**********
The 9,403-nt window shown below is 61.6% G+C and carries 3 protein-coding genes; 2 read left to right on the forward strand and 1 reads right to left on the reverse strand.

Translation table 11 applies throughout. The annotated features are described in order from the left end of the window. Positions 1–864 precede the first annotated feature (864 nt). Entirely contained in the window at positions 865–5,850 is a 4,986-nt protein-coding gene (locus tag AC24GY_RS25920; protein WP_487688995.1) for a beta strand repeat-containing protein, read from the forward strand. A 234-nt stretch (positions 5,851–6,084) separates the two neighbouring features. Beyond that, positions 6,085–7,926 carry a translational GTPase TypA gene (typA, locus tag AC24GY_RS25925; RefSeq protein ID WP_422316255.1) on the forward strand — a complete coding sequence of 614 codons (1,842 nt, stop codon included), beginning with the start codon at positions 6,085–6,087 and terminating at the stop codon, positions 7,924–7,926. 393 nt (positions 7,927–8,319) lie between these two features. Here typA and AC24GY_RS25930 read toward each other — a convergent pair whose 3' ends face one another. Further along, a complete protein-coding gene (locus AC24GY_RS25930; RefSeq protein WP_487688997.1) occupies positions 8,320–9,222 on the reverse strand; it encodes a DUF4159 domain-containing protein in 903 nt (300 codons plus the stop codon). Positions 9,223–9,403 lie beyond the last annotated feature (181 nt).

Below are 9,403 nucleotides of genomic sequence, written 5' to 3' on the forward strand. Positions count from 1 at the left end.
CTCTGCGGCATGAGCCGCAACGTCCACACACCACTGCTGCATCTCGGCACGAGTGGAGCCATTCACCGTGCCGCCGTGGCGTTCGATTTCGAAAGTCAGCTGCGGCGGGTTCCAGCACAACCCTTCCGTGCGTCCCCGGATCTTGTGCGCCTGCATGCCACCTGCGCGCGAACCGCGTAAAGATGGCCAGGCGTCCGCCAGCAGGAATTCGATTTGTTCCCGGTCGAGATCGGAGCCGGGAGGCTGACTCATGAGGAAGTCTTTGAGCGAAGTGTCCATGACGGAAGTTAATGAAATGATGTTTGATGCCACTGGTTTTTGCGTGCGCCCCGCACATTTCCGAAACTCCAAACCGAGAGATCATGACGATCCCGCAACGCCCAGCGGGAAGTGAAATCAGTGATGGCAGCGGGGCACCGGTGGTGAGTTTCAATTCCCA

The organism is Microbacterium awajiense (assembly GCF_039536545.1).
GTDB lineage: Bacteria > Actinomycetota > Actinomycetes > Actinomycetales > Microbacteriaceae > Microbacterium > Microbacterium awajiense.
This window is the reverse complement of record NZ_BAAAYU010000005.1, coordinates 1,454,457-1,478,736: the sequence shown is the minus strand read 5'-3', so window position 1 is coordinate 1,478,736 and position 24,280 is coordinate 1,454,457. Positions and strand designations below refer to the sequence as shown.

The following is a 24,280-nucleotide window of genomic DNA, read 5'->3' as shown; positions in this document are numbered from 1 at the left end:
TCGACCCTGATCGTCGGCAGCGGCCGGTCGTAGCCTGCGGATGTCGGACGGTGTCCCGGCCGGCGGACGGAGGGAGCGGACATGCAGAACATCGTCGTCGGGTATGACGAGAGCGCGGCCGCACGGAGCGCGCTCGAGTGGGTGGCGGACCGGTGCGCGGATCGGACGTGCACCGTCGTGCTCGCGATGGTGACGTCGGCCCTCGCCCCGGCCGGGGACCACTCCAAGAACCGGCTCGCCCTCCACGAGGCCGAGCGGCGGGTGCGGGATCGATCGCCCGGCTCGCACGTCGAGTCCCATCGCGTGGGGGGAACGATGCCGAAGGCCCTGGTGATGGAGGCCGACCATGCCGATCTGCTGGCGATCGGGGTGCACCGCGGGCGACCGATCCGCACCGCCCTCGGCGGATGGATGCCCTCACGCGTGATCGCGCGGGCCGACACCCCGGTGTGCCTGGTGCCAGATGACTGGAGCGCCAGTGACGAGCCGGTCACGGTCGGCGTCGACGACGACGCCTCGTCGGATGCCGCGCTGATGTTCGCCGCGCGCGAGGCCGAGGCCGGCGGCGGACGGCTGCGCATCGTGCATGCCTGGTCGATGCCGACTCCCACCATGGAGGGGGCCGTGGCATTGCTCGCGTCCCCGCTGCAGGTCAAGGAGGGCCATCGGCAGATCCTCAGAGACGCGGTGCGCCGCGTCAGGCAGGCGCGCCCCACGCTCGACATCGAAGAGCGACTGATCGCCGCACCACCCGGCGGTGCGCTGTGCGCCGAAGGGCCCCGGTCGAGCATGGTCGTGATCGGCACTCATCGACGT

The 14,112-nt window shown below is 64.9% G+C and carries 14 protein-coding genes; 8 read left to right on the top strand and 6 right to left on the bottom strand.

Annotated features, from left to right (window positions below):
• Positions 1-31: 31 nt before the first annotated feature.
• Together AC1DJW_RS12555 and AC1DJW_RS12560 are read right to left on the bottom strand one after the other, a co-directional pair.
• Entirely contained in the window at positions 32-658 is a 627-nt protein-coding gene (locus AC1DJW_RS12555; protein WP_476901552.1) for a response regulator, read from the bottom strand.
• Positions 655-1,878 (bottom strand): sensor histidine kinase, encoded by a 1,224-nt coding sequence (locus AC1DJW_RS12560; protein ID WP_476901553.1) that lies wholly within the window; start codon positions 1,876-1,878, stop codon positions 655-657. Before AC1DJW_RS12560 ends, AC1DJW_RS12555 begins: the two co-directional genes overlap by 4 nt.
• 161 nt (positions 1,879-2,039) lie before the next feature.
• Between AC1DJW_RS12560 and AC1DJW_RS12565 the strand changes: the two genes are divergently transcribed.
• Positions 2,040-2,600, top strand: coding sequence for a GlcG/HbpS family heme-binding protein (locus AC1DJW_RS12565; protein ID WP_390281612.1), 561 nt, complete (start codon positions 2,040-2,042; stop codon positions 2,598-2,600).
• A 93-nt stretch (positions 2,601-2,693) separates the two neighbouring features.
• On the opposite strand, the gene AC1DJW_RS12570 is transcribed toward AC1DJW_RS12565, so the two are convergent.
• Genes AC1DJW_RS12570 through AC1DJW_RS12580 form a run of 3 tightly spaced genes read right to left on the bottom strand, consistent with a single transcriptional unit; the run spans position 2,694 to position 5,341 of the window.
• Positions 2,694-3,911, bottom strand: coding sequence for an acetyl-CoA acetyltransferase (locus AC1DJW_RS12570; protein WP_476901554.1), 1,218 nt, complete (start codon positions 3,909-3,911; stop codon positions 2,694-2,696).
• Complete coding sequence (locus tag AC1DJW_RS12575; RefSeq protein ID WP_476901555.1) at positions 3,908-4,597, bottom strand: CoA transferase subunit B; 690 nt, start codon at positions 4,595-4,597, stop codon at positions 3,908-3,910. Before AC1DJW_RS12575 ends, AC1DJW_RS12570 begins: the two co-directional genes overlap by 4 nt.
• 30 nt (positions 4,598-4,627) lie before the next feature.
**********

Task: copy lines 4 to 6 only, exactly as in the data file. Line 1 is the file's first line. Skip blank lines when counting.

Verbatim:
CTCTGCGGCATGAGCCGCAACGTCCACACACCACTGCTGCATCTCGGCACGAGTGGAGCCATTCACCGTGCCGCCGTGGCGTTCGATTTCGAAAGTCAGCTGCGGCGGGTTCCAGCACAACCCTTCCGTGCGTCCCCGGATCTTGTGCGCCTGCATGCCACCTGCGCGCGAACCGCGTAAAGATGGCCAGGCGTCCGCCAGCAGGAATTCGATTTGTTCCCGGTCGAGATCGGAGCCGGGAGGCTGACTCATGAGGAAGTCTTTGAGCGAAGTGTCCATGACGGAAGTTAATGAAATGATGTTTGATGCCACTGGTTTTTGCGTGCGCCCCGCACATTTCCGAAACTCCAAACCGAGAGATCATGACGATCCCGCAACGCCCAGCGGGAAGTGAAATCAGTGATGGCAGCGGGGCACCGGTGGTGAGTTTCAATTCCCA

The organism is Microbacterium awajiense (assembly GCF_039536545.1).
GTDB lineage: Bacteria > Actinomycetota > Actinomycetes > Actinomycetales > Microbacteriaceae > Microbacterium > Microbacterium awajiense.